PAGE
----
Although “cross-nursing” is not always and “acceptable” or mainstream way to feed a baby, according to USA Today, “With a growing number of doctors saying breast milk is the best food for babies, especially hospitalized preemies struggling to gain weight, the demand for milk donations is increasing. The amount of donated milk distributed by the 10 banks of the Human Milk Banking Association of North America is growing rapidly but is still far below what’s needed, says Pauline Sakamoto, president of the association.”

In 2008, there were 1.4 million ounces donated to milk banks across the country, but experts say demand reaches as high as nearly 9 million ounces.  If you are interested in helping a struggling mother, go to the Human Milk Banking Association of North America.  If you are interested in being a donor mother – here are a few of the main requirements:

  • Be in good health
  • Willing to undergo a blood test (at the milk bank’s expense)
  • Not regularly using medication or herbal supplements (with exception of progestin-only birth control pills or injections, Synthroid, insulin, prenatal vitamins; for other exceptions, please contact a milk bank for more information)
  • Willing to donate at least 100 ounces of milk; some banks have a higher minimum

Read Full Post »

I was having a conversation with an elderly lady in the waiting room and she told me a story about her great grandson. She thought perhaps he may be a bit too old to still be breastfeeding. She was traveling to Vermont with him and his family when he started to throw a tantrum. He stood in his seat, pounding his fists on the headrest while chanting at the top of lungs,


–Daniel, age 5

Editor’s Note:
Please spread the giggles by sharing your funny quotes with us!

Read Full Post »

Okay, okay, so us ladies all live in a world where we try to be healthy and stay slender and as soon as you get pregnant, the fear of being unhealthy and gaining weight can get even scarier.  For example, eat your greens and no more ice cream because it is “bad”.  Ha! 

I hear mom’s all the time ponder whether or not the food they are eating while they are pregnant affects their baby’s tastes and food likes/dislikes. Of course every mom knows it is important to think about what they eat during pregnancy as sharing and teaching their future babies how to eat healthy.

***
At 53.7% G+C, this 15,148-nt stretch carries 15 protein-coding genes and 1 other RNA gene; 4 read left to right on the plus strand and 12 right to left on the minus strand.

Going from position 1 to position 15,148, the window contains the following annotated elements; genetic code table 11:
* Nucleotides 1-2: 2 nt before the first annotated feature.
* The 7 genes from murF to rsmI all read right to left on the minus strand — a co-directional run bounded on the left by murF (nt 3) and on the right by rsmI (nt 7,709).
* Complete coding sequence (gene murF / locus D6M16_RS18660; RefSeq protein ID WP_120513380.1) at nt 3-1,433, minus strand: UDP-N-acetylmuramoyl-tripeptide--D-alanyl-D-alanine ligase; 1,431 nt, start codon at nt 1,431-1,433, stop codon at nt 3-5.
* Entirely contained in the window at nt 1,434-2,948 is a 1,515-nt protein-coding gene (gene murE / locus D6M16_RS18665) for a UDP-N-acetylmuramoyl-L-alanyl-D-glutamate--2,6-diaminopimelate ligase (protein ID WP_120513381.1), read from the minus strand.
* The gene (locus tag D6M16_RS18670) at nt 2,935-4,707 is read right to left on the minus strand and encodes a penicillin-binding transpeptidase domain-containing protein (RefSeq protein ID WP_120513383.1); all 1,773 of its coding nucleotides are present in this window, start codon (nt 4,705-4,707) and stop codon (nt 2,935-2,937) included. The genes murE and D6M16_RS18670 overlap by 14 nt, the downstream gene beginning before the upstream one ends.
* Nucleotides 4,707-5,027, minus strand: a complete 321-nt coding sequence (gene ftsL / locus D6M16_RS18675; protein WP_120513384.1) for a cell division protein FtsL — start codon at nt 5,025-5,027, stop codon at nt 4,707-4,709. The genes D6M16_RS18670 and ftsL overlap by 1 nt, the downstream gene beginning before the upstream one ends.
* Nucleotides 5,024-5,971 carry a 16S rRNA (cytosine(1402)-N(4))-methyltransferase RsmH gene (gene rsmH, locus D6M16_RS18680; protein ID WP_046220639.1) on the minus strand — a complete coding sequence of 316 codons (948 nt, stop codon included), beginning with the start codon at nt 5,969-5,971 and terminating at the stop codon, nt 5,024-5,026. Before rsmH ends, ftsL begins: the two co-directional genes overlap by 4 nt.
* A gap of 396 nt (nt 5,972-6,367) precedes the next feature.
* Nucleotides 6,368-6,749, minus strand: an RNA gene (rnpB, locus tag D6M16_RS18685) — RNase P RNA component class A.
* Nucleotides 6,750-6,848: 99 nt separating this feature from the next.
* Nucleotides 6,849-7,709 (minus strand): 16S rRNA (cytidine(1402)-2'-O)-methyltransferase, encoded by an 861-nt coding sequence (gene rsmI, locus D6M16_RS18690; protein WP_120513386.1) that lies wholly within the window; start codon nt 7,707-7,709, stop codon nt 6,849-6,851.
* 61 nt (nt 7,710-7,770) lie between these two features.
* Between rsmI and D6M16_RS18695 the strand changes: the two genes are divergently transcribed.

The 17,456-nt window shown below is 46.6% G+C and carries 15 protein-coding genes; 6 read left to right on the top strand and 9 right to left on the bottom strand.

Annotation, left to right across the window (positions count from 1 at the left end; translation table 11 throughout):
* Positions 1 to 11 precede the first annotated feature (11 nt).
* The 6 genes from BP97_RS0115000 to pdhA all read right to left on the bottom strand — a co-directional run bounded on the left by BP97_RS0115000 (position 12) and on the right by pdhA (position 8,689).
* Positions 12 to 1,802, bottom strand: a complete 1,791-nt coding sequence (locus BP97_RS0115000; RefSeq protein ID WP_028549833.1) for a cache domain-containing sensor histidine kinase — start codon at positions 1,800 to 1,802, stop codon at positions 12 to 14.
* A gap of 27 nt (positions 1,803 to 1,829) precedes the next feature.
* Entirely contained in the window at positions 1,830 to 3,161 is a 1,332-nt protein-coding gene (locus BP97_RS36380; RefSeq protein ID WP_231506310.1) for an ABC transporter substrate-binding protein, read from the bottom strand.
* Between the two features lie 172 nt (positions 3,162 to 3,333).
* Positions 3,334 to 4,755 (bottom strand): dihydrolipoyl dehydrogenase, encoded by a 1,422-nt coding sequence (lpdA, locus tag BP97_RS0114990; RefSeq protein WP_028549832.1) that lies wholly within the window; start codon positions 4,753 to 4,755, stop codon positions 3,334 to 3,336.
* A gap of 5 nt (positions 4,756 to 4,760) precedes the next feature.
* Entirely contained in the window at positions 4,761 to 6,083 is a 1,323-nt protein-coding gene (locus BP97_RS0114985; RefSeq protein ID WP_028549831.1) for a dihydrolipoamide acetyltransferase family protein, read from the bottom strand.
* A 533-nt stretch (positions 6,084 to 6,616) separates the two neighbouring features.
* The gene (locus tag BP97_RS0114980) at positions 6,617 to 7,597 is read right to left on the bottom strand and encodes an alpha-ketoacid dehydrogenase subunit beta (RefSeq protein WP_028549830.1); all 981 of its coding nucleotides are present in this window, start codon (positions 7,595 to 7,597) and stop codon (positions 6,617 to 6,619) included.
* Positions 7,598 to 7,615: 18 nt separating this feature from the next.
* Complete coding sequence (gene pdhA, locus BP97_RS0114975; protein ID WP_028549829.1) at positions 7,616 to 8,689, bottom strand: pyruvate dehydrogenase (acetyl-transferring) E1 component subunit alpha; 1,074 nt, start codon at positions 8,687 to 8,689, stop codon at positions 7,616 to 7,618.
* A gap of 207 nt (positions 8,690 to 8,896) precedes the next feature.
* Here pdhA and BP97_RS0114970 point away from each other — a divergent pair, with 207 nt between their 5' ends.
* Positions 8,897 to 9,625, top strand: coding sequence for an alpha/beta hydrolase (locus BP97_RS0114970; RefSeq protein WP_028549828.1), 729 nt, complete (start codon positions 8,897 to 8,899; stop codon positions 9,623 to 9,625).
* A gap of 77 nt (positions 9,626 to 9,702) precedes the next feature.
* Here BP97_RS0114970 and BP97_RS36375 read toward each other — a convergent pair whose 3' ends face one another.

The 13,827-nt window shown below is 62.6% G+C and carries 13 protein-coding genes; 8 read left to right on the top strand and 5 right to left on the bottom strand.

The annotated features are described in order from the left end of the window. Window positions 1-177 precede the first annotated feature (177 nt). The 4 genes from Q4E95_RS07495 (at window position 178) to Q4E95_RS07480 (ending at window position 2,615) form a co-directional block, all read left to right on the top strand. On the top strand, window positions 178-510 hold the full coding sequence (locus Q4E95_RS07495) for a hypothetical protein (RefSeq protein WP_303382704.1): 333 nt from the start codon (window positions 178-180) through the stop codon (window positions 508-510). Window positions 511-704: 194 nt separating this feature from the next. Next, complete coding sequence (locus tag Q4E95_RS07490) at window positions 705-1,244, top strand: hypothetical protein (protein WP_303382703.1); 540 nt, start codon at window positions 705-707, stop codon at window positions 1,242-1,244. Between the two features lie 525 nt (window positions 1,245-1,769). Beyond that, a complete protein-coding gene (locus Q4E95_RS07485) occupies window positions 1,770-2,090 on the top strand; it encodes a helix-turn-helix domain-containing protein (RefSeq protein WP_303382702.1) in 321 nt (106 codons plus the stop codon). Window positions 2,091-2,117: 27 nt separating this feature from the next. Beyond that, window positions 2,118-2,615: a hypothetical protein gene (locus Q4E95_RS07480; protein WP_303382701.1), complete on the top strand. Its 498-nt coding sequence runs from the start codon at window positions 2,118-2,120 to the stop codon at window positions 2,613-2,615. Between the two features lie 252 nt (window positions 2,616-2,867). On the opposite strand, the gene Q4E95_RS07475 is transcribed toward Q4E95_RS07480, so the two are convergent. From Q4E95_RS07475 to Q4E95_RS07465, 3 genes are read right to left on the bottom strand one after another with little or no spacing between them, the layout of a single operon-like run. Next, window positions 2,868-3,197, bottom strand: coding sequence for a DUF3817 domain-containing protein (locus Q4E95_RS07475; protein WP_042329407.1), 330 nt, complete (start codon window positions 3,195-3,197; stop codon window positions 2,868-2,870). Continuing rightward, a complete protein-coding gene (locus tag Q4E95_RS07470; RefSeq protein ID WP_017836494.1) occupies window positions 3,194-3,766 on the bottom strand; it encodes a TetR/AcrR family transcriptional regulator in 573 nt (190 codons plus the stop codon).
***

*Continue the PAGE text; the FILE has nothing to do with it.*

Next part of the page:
During pregnancy, your baby is fed nutrients through the umbilical cord. At the same time, the amniotic fluid, which surrounds the baby, takes on the flavor of the foods you eat. Even though your baby isn’t technically ingesting the amniotic fluid the way you ingest food, the baby is constantly swallowing it and tasting the same flavors that you do. Thus, as a mommy – you have a huge impact on your child’s palette before its even born!

In addition, if you choose to nurse your child, your breast milk will take on the flavors of the foods you eat. Certain flavors come through stronger than others, such as onion, garlic or mint.  My advice? Try to eat a good variety of foods, and your child will get used to experiencing new flavors on an everyday basis, and will be less resistant in the future to trying new foods when he or she is older.

In a 2001 experiment conducted by Julie Menella, a psychobiologist at the Monell Chemical Senses Center in Philadelphia, a group of pregnant women was asked to drink carrot juice during their third trimester; another group of pregnant women drank water instead. Six months later, the women’s infants were offered cereal mixed with carrot juice, and their facial expressions were videotaped while they ate. The offspring of the carrot juice-drinking women consumed more carrot-flavored cereal than babies who had not been exposed to the stuff before birth, and appeared to like its taste more.

What is interesting is that a mother’s eating habits while the baby is in the womb can correlate to various cultures and their cuisines. For example, certain flavors or tastes of particular foods are most likely introduced before birth and can affect a child’s likes towards certain foods. For example, I am half Chinese and as a baby in the womb I tended to eat Chinese food and not much dairy. Today I am allergic to most dairy products and crave Chinese food (ever since I was born).

Menella stated that “when a baby is born, he is not a blank slate. He has already been shaped by a rich array of sensory experiences that we are only now beginning to understand.”